Dozens of speakers, young and old, said the project was vital for improving the safety of people who already bike as well as those who will only feel safe riding with the separated bike lanes.
“The three blocks of terror, as I call them, really have been a big impediment to me biking in San Francisco,” said Julia Uota, who lives in the Richmond. “I am new to biking, and I’m terrified to bike Fell Street on my way home. During rush hour, I make it a point of getting off my bike and walking as a pedestrian on the sidewalk, where it’s not really wide enough to have a bike next to me.”
D5 Supervisor Christina Olague told hearing officers: “My office hears from people who ride bicycles through this area, including parents biking their children to school, people biking to shop on Divisadero, and people of all ages biking to work. We must prioritize this kind of project and safety improvements, I believe, in our district.”
Although SFMTA staff said they couldn’t approve the project for recommendation until the environmental review is finished, it’s expected to go to the SFMTA Board of Directors in the fall or winter. Staff said the project could return for another public hearing for official recommendation to the board, depending on the changes in the finalized designs, which would be informed by the comments at today’s hearing.
The relatively few opponents of the project repeated complaints about removing car parking, and called for bicyclists to instead be routed onto neighboring Hayes and Page Streets, despite explanations from agency staff and pro-bikeway speakers that steep grades and extra distances already deter riders from using them.
A few project supporters said the SFMTA went too far trying to mitigate the loss of car parking. They criticized the agency’s proposal to create roughly 60 new parking spaces on other streets to offset the 103 that would be removed to make room for the bike lanes, citing the adverse impacts. Under the current plan, three bus stops on Hayes would be removed, which the agency will help speed up service on the 21 Muni line. However, some complained of having to walk farther to reach their bus stop, and a few speakers said it makes more sense to remove the stop at Lyon Street rather than the adjacent one at Central Street, since Central appears much more heavily used. Staff said it chose to keep the Lyon stop to avoid inconveniencing the residents of a senior housing center it fronts.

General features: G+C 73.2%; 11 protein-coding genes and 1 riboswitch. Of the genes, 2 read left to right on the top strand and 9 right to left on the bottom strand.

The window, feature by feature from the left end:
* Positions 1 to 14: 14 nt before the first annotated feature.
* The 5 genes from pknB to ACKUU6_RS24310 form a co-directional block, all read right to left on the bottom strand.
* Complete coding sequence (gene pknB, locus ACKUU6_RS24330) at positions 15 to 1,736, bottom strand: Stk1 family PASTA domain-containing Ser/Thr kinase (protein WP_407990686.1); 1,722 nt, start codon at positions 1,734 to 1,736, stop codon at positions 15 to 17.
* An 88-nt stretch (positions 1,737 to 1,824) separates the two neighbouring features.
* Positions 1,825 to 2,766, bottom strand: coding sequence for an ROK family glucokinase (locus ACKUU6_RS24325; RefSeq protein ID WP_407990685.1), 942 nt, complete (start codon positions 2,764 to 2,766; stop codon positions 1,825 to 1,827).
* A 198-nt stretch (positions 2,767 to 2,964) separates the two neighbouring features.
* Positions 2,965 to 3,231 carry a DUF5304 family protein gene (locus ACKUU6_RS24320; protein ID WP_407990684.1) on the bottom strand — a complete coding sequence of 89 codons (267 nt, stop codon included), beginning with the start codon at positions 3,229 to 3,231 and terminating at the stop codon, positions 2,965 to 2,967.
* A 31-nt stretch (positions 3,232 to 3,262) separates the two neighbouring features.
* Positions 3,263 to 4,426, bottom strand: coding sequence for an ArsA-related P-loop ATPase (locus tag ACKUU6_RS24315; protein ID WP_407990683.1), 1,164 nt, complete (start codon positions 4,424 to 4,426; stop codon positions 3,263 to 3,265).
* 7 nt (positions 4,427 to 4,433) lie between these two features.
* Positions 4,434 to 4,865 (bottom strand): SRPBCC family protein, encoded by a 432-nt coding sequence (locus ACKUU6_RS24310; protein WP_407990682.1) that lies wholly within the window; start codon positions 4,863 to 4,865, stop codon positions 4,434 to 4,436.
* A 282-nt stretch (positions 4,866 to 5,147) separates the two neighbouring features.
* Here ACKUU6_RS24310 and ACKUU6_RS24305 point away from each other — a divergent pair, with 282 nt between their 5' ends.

About 43 other spaces would be created by converting parallel parking lanes to perpendicular and angled parking on nearby streets, but a few commenters said perpendicular parking is difficult to use and is an eyesore.
Luis Montoya, project manager for the SFMTA, said the details of the final design could be adjusted based on the comments, but that the project is necessary to meet the city’s goal of achieving 20 percent bike mode share by the year 2020.
“The city has a transit-first policy in which we will prioritize transit and bicycle improvements over those of the personal automobile, so with those goals in mind, we’re trying to create a project that minimizes the negative impacts to the community,” he said.
Neal Patel, community planner for the SF Bicycle Coalition, praised the SFMTA’s community outreach and planning process. “I have never participated in a community process that was as well attended and where the community was as engaged as this one,” he said. Handing a thick stack of support letters to the hearing officers, he noted that despite the harrowing conditions on Fell and Oak, there are already 1,500 to 2,000 people biking on Fell Street each day.
“That’s a lot — it’s one of the highest in the city,” said Patel. “I think it’s the responsibility of the MTA to improve safety for those people.”